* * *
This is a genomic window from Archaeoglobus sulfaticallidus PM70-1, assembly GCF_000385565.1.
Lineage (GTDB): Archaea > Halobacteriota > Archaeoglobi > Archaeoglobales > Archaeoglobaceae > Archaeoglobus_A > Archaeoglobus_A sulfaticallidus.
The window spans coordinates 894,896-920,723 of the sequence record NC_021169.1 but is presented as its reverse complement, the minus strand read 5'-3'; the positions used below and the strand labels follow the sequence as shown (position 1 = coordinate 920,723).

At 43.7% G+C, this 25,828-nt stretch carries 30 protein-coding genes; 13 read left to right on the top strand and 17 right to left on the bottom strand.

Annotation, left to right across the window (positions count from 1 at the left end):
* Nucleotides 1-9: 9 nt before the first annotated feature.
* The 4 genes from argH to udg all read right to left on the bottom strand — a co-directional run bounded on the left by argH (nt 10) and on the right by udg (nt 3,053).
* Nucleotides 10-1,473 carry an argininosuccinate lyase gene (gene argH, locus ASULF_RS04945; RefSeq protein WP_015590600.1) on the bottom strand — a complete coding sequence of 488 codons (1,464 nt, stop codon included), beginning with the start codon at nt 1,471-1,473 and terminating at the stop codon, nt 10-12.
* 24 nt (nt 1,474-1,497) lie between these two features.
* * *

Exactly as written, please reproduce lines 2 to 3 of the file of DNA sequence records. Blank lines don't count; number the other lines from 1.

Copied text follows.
Lineage (GTDB): Archaea > Halobacteriota > Archaeoglobi > Archaeoglobales > Archaeoglobaceae > Archaeoglobus_A > Archaeoglobus_A sulfaticallidus.
The window spans coordinates 894,896-920,723 of the sequence record NC_021169.1 but is presented as its reverse complement, the minus strand read 5'-3'; the positions used below and the strand labels follow the sequence as shown (position 1 = coordinate 920,723).